Downtown District of Manhattan.
24 x 35.75 in (60.96 x 90.805 cm)
This is a 1938 Arthur Zaidenberg pictorial map of Lower Manhattan in New York City. The map depicts a portion of the borough of Manhattan from Battery Park north to the intersection of Chambers Street and Broadway and from the Hudson River to the East River. Strikingly illustrated, buildings throughout 'downtown Manhattan', as Zaidenberg refers to the area, are drawn in profile. Most of the buildings are labeled, including the Singer Tower, the U.S. Customs House, Fraunces Tavern, City Hall, and the Woolworth building. Each building also bears its street address, allowing visitors to easily find the landmark building they want to see. Several buildings also reference when they were constructed, such as the Presbyterian Church on Wall Street (1719) and Castle Clinton in Battery Park (1807). Famous figures in New York's history are also included, such as Hudson and Verrazzano, two important early explorers who 'discovered' parts of the region. Statues of other historical figures are scattered throughout, including Washington Irving, George Washington, Nathan Hale, and Benjamin Franklin.
Vignettes of historical events also dot the map, such as the Battle of Golden Hill, George Washington leaving after bidding farewell to his generals in 1783, and Washington arriving for his inauguration as president in 1789. A vignette also adorns each corner: the title cartouche is situated in the upper left corner next to a striking illustration of the Statue of Liberty, two citizens from the era of the Revolution are included in the upper right corner, while a trio of Native Americans is illustrated in the lower right corner, and finally Peter Minuit is shown buying 'Manna-Hatin' on the lower left.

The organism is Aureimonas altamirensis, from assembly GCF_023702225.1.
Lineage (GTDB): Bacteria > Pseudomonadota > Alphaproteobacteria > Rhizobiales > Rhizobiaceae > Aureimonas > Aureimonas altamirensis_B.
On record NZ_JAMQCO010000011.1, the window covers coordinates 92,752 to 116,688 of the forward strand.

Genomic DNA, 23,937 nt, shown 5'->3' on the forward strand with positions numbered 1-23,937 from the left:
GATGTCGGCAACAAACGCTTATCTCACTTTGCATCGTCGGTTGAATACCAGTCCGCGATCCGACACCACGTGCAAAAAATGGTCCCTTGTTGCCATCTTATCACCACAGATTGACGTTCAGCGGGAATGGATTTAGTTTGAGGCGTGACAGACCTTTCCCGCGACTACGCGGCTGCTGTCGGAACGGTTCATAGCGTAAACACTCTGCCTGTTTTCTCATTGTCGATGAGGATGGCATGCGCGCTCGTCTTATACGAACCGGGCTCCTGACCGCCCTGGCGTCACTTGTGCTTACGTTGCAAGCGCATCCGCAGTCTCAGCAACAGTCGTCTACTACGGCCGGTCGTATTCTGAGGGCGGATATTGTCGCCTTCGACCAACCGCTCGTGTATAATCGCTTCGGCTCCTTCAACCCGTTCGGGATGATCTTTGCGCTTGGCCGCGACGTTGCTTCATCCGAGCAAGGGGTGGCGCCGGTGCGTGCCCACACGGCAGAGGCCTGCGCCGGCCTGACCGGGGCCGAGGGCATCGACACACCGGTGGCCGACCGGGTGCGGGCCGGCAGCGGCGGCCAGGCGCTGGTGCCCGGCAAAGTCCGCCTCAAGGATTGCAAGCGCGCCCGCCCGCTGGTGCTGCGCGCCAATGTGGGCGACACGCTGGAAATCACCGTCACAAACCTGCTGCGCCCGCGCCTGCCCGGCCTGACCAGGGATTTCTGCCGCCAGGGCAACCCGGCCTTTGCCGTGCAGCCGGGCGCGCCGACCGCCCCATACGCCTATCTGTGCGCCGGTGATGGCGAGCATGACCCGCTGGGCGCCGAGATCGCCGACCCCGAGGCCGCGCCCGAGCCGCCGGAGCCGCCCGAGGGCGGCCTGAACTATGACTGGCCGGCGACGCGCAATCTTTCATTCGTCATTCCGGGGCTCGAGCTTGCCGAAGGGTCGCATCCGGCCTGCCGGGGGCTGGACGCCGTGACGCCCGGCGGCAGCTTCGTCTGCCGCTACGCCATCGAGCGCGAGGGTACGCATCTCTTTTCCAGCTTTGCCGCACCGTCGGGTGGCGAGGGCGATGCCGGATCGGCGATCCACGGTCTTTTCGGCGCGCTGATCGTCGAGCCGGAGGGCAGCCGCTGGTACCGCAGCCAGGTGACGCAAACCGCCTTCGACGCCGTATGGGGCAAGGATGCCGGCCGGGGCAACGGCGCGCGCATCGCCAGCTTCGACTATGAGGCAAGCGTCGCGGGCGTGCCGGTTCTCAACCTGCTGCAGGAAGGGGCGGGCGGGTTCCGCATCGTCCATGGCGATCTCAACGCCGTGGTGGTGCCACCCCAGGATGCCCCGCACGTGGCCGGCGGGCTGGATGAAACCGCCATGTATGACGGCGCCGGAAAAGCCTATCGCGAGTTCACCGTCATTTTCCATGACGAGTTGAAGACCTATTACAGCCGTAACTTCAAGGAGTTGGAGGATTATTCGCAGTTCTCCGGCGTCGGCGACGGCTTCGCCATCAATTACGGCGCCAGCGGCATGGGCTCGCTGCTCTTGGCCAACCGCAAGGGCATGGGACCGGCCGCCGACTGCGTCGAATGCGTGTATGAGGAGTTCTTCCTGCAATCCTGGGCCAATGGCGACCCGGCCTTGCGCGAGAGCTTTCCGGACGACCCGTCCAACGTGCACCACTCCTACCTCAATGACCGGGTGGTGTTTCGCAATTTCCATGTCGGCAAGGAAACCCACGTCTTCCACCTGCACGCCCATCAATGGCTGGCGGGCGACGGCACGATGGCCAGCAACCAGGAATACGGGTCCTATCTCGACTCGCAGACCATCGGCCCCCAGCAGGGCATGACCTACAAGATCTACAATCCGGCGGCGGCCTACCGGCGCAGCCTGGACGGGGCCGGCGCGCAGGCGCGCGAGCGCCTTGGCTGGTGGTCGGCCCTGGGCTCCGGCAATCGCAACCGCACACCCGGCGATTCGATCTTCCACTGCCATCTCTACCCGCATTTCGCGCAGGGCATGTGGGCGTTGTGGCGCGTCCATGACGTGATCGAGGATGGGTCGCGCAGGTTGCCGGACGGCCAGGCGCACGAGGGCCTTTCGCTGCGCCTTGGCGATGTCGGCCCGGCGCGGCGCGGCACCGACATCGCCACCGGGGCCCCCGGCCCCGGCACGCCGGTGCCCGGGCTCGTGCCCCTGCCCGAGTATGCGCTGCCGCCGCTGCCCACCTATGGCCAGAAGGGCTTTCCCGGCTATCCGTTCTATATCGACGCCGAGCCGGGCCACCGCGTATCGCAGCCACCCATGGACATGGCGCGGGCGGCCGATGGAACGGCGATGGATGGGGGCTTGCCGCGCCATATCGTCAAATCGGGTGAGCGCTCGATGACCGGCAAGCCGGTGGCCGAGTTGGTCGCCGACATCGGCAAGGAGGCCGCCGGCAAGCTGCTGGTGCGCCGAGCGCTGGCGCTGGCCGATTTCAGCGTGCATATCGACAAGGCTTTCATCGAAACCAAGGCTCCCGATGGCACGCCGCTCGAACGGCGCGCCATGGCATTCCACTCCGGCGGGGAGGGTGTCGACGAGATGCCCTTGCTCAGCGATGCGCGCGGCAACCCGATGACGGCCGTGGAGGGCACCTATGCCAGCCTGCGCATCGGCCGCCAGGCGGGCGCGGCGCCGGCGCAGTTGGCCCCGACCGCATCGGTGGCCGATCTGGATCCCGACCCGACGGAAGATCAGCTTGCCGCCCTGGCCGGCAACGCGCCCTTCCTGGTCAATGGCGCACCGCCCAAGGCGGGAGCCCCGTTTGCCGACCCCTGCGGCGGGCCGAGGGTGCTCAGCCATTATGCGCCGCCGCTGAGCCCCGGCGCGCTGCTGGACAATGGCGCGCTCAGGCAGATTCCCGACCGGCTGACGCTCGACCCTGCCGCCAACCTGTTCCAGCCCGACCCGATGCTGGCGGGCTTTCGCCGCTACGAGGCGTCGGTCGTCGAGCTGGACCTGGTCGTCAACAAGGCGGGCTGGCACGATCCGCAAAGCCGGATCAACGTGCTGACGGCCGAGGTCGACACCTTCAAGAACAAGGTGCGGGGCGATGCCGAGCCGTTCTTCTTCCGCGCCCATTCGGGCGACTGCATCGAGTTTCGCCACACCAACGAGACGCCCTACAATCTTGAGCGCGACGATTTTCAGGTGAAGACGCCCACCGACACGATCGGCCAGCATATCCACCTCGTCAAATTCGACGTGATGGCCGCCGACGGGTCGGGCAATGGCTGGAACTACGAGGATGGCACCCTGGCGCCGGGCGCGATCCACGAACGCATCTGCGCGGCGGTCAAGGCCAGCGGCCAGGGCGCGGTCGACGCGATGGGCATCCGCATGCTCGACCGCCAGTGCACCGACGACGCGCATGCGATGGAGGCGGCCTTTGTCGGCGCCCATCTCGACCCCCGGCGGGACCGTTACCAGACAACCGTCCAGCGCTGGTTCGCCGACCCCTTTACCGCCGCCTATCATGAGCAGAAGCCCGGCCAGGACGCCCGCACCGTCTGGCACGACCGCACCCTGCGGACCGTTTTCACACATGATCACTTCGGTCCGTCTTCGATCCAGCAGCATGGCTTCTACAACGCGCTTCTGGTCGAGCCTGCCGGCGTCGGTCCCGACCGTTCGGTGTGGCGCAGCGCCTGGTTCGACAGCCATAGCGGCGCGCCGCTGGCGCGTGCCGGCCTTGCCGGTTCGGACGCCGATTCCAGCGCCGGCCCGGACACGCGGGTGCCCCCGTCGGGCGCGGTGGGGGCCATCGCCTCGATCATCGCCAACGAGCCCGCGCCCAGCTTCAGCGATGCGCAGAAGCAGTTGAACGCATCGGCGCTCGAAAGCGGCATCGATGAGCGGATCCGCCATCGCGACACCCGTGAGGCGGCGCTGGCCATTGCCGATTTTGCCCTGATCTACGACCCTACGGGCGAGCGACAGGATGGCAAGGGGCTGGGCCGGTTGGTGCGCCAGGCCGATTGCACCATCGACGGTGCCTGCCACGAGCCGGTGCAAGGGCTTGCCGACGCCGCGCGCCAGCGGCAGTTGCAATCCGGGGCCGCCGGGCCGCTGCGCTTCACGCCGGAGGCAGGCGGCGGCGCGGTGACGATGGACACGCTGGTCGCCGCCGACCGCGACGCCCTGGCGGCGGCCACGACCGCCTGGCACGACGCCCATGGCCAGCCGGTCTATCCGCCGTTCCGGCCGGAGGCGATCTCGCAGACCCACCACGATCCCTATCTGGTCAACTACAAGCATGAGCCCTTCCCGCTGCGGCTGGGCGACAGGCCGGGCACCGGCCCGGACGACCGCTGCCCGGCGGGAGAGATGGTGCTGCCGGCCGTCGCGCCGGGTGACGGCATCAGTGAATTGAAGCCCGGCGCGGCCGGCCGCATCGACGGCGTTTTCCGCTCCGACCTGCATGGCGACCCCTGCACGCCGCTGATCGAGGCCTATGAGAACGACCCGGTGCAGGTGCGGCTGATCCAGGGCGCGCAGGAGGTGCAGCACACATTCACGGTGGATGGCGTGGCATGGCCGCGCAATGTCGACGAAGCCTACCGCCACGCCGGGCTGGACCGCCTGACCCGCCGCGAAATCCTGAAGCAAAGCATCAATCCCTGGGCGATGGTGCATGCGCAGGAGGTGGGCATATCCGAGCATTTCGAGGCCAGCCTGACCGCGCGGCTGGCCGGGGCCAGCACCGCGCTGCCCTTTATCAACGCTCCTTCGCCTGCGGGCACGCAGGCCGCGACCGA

Census and Publication HistoryThis map was drawn by Arthur Zaidenberg and published by Gardner Osborn of 120 Broadway in 1938. The map is rare, with the OCLC identifying only 3 holdings. We have identified additional examples at Stanford and at the Boston Public Library.
Arthur Zaidenberg (1902 - April 16, 1990) was an American painter, sculptor, muralist, author, and teacher. Born in New York City, Zaidenberg is perhaps best known for the classic art-instruction book Anyone Can Draw, published in 1938. He stated in his 'revolutionary' technique that anyone capable of writing the alphabet could combine simple shapes and draw. Zaidenberg also holds the distinction of being the first professor at New York University to used nude models in his life drawing class. Over the course of his career, Zaidenberg painted over 100 murals, including for the cruise ship Rotterdam and for the St. Moritz Hotel in Manhattan. He served in the Army Signal Corps during World War II making animated films. He lived in Woodstock, New York for at least thirty years before moving to San Miguel de Allende in Mexico in 1980, where he spent the last ten years of his life.
Very good. Wear along margins. Closed margin tears professionally repaired on verso. Blank on verso.
Boston Public Library, Normon B. Leventhal Map Center G3804.N4:2M3A5 1938 .Z35. Rumsey 8101.000. OCLC 70775195.